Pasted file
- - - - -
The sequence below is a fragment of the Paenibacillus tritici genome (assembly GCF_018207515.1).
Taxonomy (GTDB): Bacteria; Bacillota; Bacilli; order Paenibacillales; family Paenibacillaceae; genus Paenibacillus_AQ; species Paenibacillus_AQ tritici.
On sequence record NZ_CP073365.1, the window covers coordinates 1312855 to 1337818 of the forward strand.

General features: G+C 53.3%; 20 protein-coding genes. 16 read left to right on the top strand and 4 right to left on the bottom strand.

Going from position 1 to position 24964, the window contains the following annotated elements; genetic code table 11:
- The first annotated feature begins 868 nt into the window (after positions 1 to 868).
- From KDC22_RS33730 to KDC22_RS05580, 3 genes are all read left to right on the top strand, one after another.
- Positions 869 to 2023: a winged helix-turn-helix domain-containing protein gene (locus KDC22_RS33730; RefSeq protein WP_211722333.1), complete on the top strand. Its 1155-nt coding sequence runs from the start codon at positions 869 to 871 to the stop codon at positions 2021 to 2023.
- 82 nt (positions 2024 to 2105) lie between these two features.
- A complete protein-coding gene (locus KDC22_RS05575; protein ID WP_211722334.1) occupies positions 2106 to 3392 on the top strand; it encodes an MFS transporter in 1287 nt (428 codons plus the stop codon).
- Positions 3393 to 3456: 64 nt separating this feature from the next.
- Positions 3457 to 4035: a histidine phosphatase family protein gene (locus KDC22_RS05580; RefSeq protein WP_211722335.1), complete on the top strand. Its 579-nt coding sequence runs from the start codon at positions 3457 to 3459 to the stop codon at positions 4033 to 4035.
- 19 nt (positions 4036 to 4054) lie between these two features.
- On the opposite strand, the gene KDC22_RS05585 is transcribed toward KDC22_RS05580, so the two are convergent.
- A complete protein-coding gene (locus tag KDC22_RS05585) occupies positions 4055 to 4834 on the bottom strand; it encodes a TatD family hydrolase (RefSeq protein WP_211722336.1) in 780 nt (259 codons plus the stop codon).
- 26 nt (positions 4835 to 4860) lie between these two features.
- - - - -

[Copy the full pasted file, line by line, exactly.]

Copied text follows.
The sequence below is a fragment of the Paenibacillus tritici genome (assembly GCF_018207515.1).
Taxonomy (GTDB): Bacteria; Bacillota; Bacilli; order Paenibacillales; family Paenibacillaceae; genus Paenibacillus_AQ; species Paenibacillus_AQ tritici.
On sequence record NZ_CP073365.1, the window covers coordinates 1312855 to 1337818 of the forward strand.

General features: G+C 53.3%; 20 protein-coding genes. 16 read left to right on the top strand and 4 right to left on the bottom strand.

Going from position 1 to position 24964, the window contains the following annotated elements; genetic code table 11:
- The first annotated feature begins 868 nt into the window (after positions 1 to 868).
- From KDC22_RS33730 to KDC22_RS05580, 3 genes are all read left to right on the top strand, one after another.
- Positions 869 to 2023: a winged helix-turn-helix domain-containing protein gene (locus KDC22_RS33730; RefSeq protein WP_211722333.1), complete on the top strand. Its 1155-nt coding sequence runs from the start codon at positions 869 to 871 to the stop codon at positions 2021 to 2023.
- 82 nt (positions 2024 to 2105) lie between these two features.
- A complete protein-coding gene (locus KDC22_RS05575; protein ID WP_211722334.1) occupies positions 2106 to 3392 on the top strand; it encodes an MFS transporter in 1287 nt (428 codons plus the stop codon).
- Positions 3393 to 3456: 64 nt separating this feature from the next.
- Positions 3457 to 4035: a histidine phosphatase family protein gene (locus KDC22_RS05580; RefSeq protein WP_211722335.1), complete on the top strand. Its 579-nt coding sequence runs from the start codon at positions 3457 to 3459 to the stop codon at positions 4033 to 4035.
- 19 nt (positions 4036 to 4054) lie between these two features.
- On the opposite strand, the gene KDC22_RS05585 is transcribed toward KDC22_RS05580, so the two are convergent.
- A complete protein-coding gene (locus tag KDC22_RS05585) occupies positions 4055 to 4834 on the bottom strand; it encodes a TatD family hydrolase (RefSeq protein WP_211722336.1) in 780 nt (259 codons plus the stop codon).
- 26 nt (positions 4835 to 4860) lie between these two features.